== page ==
· During BritGrad 2020, the seminar will be allocated a one-hour timeslot. During this slot, the participants will discuss their papers and the ways they complement, contrast and intersect with each other. The seminar leader/s should lead the discussion with prompt questions and ensure all participants are able to contribute. Delegates and auditors not participating in the seminar are invited to observe the discussion. Whilst the discussion will primarily be between seminar participants, the seminar leader/s may invite questions from those observing the seminar towards the end of the one-hour slot if they wish.
Where can I find the full programme for BritGrad Festival 2020?
Once the Call For Papers has closed for 2021 and the events have been finalised, the full programme will be released on our website and emailed to registered delegates and auditors.
Why do you usually charge for the conference?
Britgrad is a not-for-profit organisation, and we budget to break even. In the event that we end up with a surplus, the money goes forwards to subsidise some of the following year’s conference costs. You would usually see some of the things we’ve spent money on – like food, drink, and programmes – but we also have dull but necessary expenses like insurance and public liability to pay for. We fundraise to enable us to charge the minimum to delegates and we think we compare well with sector conferences on this scale.
Details regarding fees for BritGrad 2021 will be released soon.
Why should I submit an abstract or register as an auditor?
In the words of an attendee of BritGrad 2017: ‘The atmosphere throughout the time I was there was also wonderful: inviting, infectious and the right balance of formal academia with informal friendliness’. This is a chance to immerse yourself for a whole week in some of the most exciting current research across Shakespeare, Early Modern and Renaissance Studies. It’s also a chance to make connections with your peers; there’s a long history of BritGrad delegates going on to even greater heights in academia (and beyond). Keep an eye on our website in the run up to the Festival to hear from some guest bloggers about what BritGrad means to them and how it has positively impacted their research.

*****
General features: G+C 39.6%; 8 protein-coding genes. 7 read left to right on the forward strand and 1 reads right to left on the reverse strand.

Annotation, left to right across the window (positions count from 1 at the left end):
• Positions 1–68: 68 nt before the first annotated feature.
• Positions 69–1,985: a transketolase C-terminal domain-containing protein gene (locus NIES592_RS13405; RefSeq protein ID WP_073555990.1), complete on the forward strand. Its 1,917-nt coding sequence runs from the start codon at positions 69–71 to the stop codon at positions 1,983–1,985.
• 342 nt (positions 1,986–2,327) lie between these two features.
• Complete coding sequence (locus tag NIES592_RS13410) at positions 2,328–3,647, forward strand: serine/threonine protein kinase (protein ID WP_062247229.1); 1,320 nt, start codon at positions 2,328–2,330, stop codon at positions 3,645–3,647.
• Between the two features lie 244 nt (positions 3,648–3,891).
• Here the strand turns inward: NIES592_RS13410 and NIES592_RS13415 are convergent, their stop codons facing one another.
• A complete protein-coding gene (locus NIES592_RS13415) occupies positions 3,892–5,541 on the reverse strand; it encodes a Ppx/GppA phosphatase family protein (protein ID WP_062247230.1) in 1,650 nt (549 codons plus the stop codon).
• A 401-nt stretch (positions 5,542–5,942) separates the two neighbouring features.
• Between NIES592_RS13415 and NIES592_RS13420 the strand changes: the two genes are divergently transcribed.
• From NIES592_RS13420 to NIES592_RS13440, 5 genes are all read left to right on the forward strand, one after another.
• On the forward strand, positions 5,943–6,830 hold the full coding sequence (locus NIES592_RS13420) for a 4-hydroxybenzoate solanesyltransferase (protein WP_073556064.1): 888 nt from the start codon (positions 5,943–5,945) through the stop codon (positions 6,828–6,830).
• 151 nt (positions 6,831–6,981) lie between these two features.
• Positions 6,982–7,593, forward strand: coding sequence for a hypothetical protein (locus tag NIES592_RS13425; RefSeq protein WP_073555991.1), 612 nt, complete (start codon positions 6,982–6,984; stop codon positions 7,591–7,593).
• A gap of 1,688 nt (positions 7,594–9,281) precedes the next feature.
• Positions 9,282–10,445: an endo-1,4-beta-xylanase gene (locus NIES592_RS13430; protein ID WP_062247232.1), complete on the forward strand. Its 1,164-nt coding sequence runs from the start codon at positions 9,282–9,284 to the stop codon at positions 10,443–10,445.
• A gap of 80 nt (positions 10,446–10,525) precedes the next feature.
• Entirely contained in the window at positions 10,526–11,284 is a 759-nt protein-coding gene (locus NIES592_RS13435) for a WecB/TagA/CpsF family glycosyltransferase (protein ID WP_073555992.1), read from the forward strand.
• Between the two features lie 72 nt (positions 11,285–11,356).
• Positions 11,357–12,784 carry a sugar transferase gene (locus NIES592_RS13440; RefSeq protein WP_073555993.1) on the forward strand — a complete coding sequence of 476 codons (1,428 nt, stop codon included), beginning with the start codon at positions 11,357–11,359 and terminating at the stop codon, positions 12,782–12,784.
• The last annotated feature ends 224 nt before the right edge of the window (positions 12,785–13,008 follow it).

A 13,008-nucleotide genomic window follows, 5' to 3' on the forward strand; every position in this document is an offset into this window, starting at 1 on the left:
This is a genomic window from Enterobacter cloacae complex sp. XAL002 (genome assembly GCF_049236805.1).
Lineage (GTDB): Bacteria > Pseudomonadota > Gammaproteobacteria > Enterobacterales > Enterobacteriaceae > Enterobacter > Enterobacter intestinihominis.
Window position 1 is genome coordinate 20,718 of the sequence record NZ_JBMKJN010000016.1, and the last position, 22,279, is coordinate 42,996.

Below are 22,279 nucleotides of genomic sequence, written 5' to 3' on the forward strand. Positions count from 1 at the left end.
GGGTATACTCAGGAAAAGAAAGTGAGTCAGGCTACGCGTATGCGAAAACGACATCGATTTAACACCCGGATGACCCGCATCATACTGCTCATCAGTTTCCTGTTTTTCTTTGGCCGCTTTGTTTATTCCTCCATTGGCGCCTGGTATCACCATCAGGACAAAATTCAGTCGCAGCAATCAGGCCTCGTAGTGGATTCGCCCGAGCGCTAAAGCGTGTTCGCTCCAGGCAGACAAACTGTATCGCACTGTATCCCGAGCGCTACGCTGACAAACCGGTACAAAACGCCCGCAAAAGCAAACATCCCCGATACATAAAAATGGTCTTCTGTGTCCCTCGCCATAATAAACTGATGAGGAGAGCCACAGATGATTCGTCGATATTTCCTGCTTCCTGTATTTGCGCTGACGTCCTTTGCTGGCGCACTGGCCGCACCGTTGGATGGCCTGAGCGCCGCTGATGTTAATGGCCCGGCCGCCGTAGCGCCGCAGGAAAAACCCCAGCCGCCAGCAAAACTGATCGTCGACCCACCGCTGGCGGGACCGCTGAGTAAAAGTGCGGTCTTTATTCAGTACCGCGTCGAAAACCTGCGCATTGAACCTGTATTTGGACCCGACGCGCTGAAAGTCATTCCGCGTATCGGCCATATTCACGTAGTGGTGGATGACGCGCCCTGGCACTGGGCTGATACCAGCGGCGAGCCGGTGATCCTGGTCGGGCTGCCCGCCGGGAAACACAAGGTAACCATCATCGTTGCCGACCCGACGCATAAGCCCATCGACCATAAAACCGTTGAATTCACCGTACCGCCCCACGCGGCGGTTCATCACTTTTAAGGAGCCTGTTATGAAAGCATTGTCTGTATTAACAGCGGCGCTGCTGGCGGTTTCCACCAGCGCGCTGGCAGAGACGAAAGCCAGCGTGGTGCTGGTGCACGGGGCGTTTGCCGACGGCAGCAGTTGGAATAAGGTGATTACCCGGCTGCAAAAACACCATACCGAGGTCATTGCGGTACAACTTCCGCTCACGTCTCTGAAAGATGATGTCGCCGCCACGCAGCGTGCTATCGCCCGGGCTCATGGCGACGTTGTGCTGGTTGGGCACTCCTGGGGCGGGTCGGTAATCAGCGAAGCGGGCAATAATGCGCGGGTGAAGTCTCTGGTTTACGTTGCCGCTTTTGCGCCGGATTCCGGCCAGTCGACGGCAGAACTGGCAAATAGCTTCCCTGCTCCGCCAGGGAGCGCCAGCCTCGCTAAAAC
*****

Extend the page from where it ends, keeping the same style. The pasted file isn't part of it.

What online platform are you using for the Festival?
If the conference is online this year, we will be hosting each event via Zoom. Delegates and auditors will be asked to register for the overall Festival and then, once the programme has been finalised, they will be asked to register for individual events. Links and passwords to the relevant Zoom events will be emailed to individuals about a week before the Festival begins.
Do I need a Zoom account to attend the Festival?
No, a Zoom account is not required if you are strictly joining Zoom meetings as a participant. A Zoom account is only required if you are creating your own meetings and inviting participants to join. You can see the Zoom FAQs here.
How can I contribute to online discussion?
Use the hashtag #BritGrad2020 across social media, follow us on Twitter @BritGrad, Instagram @_britgrad, and on Facebook. Zoom also has the benefit of a chat box function which facilitates live discussion as the panels progress, without interrupting them.